It’s clear that the Agile Methodology is not restricted to software development teams. Countless organizations have improved their flexibility and delivery speed with an Agile mindset, and many have successfully scaled Agile through every department. Agile is already widely used in marketing, education, and even auto manufacturing.
If you’re a non-IT team that wants to adopt the Agile mindset, you will likely encounter some resistance to change. This is good. Criticism of Agile can help your application of its values to improve. To encourage the implementation of Agile in non-development teams, you should first demonstrate the value that an Agile mindset can deliver.
Don’t prescribe; encourage
The Agile methodology has (unfortunately) been fairly well-saturated with buzzwords and prescriptive practices. As Dipanjan Munshi puts it, “The process whose manifesto declared ‘People over Processes’ has now became a standardized prescriptive process in itself.”
To avoid putting anyone off unduly, don’t introduce Agile as a set of prescriptive processes. Instead, frame it as a cultural practice and a mindset for approaching work. Applying Agile to non-software projects will bring additional value to your business, and should not be treated merely as a trend. Non-technical teams usually have specific requirements that are not easily met with classic Agile methodology right away. However, there are certain elements that will advance your existing workflows and move your team towards an Agile culture in just a few iterations.
Note that a successful Agile culture will help to increase employee independence, trust, and personal responsibility. In a traditional environment, management ends up being responsible for both failures and successes. In an Agile environment, responsible individuals shoulder this responsibility.
It’s important for Agile transformations to happen more-or-less organically. Nobody wants to put up with another vague strategy change that’s been mandated by management. This is the the sort of thing that an Agile mindset is supposed to eliminate.
Don't transform; iterate
There are a lot of practices that have formed around Agile; introduce them iteratively, and you’ll can avoid the culture-shock that has stagnated many transformations. To get started, research Scrum and Kanban. Try to understand which practices might work for you, and why:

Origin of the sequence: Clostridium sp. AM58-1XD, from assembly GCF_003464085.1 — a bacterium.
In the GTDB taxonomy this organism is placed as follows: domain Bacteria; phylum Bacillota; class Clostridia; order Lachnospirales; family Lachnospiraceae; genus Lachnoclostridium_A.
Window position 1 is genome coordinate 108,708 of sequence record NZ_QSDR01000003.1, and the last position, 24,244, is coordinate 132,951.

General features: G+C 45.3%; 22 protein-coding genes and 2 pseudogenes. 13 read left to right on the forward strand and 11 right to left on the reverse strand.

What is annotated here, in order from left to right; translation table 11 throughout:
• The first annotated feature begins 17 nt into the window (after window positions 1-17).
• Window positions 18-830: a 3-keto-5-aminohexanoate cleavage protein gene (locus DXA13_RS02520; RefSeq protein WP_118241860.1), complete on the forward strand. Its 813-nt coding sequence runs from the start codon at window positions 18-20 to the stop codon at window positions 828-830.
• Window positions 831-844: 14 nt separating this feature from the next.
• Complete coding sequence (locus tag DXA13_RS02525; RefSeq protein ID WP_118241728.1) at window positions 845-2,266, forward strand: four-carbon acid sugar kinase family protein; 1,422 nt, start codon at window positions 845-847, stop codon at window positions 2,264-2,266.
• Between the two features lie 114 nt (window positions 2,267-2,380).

Kanban - Kanban uses a board with cards that represent work items. As a work item progresses from idea to completion, it is moved forward through the board's swimlanes. It's great for helping teams adjust to frequently changing priorities. Setting WIP (work in progress) limits helps teams to reduce context switching and avoid getting bogged down by an ever-expanding scope of work.
Scrum - Scrum is great for organizing teams and for making continuous improvements to your work process using Retrospectives. It's fairly heavy on planning (compared to Kanban), and uses fixed iterations to help teams understand and improve their velocity. Most teams utilize a Scrum Master - an individual whose job it is to facilitate meetings, remove impediments, and generally help the team get their work done.
If you're aiming for a large scale shift to Agile, take extra care when planning change. Peter Merel, a long-time Agile consultant and founder of the XSCALE Alliance, advocates the use of steel-thread squads: A small number of progressive people adopt Agile practices and measure their metrics to prove the productivity benefits. The team then divides like a cell and spreads to other teams. This allows for a natural change that doesn’t disrupt the established organization. The transformation is iterative rather than sudden; Agile is adopted using Agile.